HAIL, EL ED: We wish to express our condolences to former
Pima County Supervisor Ed Moore and his family as we note
the passing of his mother, an interesting and giving woman.
We can't help but note that Moore, deposed in 1996 by Sharon Bronson after three terms on the Board of Supervisors, still lurks. He lunched at La Parrilla Suiza recently with Scott Egan, the ultra-Irish aide to appointed Supervisor Sugar Ray Carroll. That puts Moore in contact with four supervisors' offices. He also dines with Bronson at those neo-rustic far westside steak houses; plays golf with board Chairman Mikey Boyd; and chats with his for-public-consumption-nemesis Raul Grijalva. Hats off to Ed!
THIS BUD'S NOT FOR YOU: E.S. "Bud" Walker, the good-ole boy Pima County supervisor ousted by Ed Moore in 1984, returned to board offices last week and got his ass appropriately kicked 5-0 on a minor rezoning he was fighting.
As outlined by The Weekly last month, Bud tried to block spaghetti western Joe Cesare from converting a 14-acre parcel on North Oracle and Chula Vista from zoning for 55 townhomes--which Bud voted for in 1977--to a less intense and less disruptive office building and a Manor Care facility for Alzheimer's sufferers.
Even Raul Grijalva subdued his animosity toward Cesare long enough to make a sensible vote. The two had even sat together sharing jokes in the county cafeteria the previous day. Raul also granted an audience to Cowboy Bud, who lives west of the Cesare property. But it didn't help that Bud hired former one-term Supervisor Ron Asta, now a Rezonings-R-Us dude, to help crap on Cesare's plans. Bud spent the morning with a few other neighborhood types bad-mouthing Cesare, who, amazingly enough, didn't have it coming on this one. Bud spent part of the subsequent public hearing cussing Cesare, his former big-time political benefactor.
These nouveau NIMBYs were so stupid and arrogant that they even told renowned activist "Citizen" Samuel Winchester Morey to clam up. Bud continued his tasteless display by being nasty to Cesare's kid, Jeff, a gregarious and exceedingly polite young man whose attempts to be nice to Walker last week were met by foul muttering.
You were better, Bud, when you were simply a has-been. Good night, now.
Meanwhile, Sheriff's Captain/Casas Adobe Mayor/Metro Water Board member Martha Cramer foolishly whined to the board that the Cesare zoning, as well as others within the boundaries of that village-in-limbo, Casas Adobes, should have been delayed for action by her village's government-in-waiting.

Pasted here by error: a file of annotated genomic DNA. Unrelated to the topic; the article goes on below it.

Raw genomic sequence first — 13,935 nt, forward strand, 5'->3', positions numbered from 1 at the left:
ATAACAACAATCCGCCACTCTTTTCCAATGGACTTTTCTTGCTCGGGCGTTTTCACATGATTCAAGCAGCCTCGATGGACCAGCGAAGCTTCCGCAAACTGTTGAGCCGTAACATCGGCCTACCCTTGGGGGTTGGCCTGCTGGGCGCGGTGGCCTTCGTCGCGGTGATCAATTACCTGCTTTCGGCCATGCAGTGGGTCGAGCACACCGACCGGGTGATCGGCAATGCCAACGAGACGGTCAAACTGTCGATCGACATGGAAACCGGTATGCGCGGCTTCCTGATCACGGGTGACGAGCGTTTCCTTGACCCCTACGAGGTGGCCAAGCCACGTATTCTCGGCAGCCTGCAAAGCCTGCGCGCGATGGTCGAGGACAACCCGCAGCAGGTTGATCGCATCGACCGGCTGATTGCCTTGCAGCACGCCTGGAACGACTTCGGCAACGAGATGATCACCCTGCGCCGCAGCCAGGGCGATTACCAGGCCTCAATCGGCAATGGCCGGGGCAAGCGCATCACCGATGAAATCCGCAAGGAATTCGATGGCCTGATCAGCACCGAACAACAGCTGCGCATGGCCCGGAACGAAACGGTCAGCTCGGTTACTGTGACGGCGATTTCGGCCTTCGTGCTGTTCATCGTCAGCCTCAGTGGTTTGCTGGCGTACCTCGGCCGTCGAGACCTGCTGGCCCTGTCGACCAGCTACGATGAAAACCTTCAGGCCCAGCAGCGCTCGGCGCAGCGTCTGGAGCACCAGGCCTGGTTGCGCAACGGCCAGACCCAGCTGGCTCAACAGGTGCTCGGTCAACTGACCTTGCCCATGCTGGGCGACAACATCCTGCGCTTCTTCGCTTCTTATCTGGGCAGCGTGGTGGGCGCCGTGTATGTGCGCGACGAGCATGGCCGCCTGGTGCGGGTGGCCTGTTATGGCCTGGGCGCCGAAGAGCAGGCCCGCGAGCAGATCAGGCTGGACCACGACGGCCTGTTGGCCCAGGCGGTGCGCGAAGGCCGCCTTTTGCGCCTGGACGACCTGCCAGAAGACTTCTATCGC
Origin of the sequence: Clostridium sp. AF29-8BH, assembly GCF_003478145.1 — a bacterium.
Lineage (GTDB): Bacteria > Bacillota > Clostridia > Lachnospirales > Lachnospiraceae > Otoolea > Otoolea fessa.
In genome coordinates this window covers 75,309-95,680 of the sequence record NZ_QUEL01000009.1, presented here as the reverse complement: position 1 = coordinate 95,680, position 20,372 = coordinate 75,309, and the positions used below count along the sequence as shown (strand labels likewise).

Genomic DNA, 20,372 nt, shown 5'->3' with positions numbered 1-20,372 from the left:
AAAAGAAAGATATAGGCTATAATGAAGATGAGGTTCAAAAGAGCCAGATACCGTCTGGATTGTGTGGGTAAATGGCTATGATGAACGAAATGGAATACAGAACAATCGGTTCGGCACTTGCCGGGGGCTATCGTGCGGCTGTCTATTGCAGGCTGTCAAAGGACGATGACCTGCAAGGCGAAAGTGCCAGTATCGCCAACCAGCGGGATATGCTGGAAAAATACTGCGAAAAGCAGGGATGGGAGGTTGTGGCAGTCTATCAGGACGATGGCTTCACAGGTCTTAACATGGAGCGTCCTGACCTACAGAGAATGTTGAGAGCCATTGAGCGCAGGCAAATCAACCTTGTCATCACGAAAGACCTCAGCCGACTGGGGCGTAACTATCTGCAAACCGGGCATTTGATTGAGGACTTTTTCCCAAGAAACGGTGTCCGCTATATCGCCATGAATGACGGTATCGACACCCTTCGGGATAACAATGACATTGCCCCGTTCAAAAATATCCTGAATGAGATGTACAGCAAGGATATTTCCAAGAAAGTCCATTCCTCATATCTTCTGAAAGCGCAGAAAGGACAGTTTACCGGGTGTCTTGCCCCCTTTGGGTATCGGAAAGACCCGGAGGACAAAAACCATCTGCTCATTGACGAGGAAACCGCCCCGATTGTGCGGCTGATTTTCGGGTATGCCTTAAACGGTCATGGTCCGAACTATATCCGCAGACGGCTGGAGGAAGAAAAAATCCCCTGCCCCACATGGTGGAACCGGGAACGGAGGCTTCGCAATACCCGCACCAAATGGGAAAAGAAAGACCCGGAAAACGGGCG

Supervisor Sugar Ray Carroll politely told Cramer: "Forget about it."
By the way, Marty, you're collecting too many titles. What's next? Kino Community Hospital CEO?
A BOYD WHO ACTUALLY MAKES MIKEY SEEM ACCEPTABLE: Dumb ex-TV sports hack Thom Boyd is trying to unseat good-guy Judge Robert Gibson from Justice of the Peace in the central and foothills Precinct 1. Propped up by idiots like disgraced former Constable F. Lee Archer, Thom (go ahead, pronounce the "Th"--we do) Boyd tried this once before. But he didn't make it close to the ballot in 1994 because his nominating petitions were so terribly faulty.
Gibson has served with honor and distinction since defeating Tom Rallis, also a good JP, in 1986. Gibson is a real-life hero who was shot and left for dead during a drug bust he was making as a Sheriff's detective back in the 1970s. Boyd's highlight is that he read the sports on KVOA in the early 1980s. He was such a cheerleader that he routinely downplayed the scandals that engulfed the University of Arizona athletic department. The Skinny has a long memory, Thom. And it remembers how you told viewers one night that they would hear no more of one of the scandal offshoots--a slush fund that helped bounce then-Athletic Director Dave Strack. The Skinny also remembers, Thom, what a cheap whore you were, accepting freebies like tennis shoes from companies that wanted plugs on the air.
If ever there were a clear choice for voters, it's in JP 1.